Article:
Object of devotion at MOBiA
It was big news in the museum world when the New York Times reported that a rare exhibition of Donatello, considered by some to be the finest sculptor of the Renaissance, was coming to New York City. But the venue for Sculpture in the Age of Donatello: Renaissance Masterpieces From Florence Cathedral (on view from February 20 through June 14, 2015), will not be the Metropolitan Museum of Art or the National Gallery in Washington, but rather the tiny Museum of Biblical Art (MOBiA), on Broadway and 61st Street. The exhibition will coincide with the 10th anniversary of the museum's founding, and the palpable incongruity between the show and its surroundings will be like having the Rolling Stones show up for some sweet sixteen party.
The Museo del Duomo in Florence is currently undergoing renovations and the major museums that were approached with the exhibition felt that they would not have enough time to mount it properly. And so it comes to MOBiA, one of the worthiest if least known museums in New York City. Indeed, it is so little known that the Times did not mention in its article, or anywhere else, that the museum's current exhibition is the stunning Object of Devotion: Medieval English Alabaster Sculpture from the Victoria and Albert Museum. This travelling exhibition, which was assembled by Art Services International, will remain up through 8 June.
Shows at MOBiA consist of devotional art, mostly Christian, but occasionally they range farther afield, exhibiting everything from ancient earthenware lamps of the Holy Land to contemporary artistic responses to scripture. The present exhibition is focused on a pale and vibrant stone that once inspired some very talented artists, most of them anonymous. What marble was to the quarries of Cararra and travertine to the sedimentary deposits around Rome, alabaster is to England's Midlands. But because it is cheap and abundant, and because it is soft enough to be fairly easily sculpted, its artifacts were relatively cheap to make and were distributed throughout Western Europe in the period between 1370 and 1530, when Henry VIII broke with Rome and devotional images largely ceased to be made in England. These sculptures, to judge from the 60 works in the present show, were rather small, roughly the size of a cabinet painting, one to one and a half feet squared. There is a lustrous beauty to the stone itself, as well as considerable ingenuity in the way in which the medieval masters have fashioned it into Depositions and Crucifixions and depictions of the lives of saints. They have endowed the abundant figures with energy and even individuality. Sometimes the stone is enhanced with gilt, sometimes with polychrome; but it is fully capable of speaking for itself, as is usually the case in the works exhibited at MOBiA.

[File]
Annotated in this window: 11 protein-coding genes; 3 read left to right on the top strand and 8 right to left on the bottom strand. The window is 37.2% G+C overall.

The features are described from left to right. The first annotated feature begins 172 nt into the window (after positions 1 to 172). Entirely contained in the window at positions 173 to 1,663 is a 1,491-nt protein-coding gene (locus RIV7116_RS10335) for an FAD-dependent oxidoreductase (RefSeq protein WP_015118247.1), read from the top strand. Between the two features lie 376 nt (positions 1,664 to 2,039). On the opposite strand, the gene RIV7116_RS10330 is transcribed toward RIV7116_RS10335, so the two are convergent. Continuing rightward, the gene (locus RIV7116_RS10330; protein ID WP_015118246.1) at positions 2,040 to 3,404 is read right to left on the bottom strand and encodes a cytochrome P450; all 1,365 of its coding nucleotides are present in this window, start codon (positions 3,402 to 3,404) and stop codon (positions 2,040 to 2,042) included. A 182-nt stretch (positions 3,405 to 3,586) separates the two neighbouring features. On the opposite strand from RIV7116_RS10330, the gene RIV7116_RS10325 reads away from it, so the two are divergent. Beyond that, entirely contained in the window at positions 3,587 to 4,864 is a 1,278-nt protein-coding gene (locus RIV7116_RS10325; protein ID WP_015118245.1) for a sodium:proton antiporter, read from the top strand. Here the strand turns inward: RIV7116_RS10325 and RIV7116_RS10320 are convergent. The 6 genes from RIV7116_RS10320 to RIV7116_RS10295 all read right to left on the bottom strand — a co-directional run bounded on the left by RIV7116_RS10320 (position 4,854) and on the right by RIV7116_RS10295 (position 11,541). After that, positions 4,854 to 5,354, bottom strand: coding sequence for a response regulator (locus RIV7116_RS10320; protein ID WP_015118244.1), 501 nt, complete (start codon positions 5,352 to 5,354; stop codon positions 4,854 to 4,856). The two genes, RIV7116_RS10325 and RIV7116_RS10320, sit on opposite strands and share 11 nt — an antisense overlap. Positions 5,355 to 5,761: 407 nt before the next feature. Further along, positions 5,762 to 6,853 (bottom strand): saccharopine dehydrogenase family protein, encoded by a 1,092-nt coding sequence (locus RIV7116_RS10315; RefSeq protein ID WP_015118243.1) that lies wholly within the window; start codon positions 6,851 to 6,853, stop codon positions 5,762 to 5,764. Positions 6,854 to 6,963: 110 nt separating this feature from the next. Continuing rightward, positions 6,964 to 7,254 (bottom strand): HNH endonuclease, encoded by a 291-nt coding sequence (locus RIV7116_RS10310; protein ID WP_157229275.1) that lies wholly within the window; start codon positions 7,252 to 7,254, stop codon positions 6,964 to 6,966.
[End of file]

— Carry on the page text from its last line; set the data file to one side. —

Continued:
Given its small size , and the fact that it is accessed by climbing a winding flight of stairs, MOBiA will certainly find it a challenge to accommodate all the interest that it will soon generate, once the Donatellos start to arrive. For now, things are much quieter: on the two weekdays when I visited the alabaster show, I and the guard were the only people there.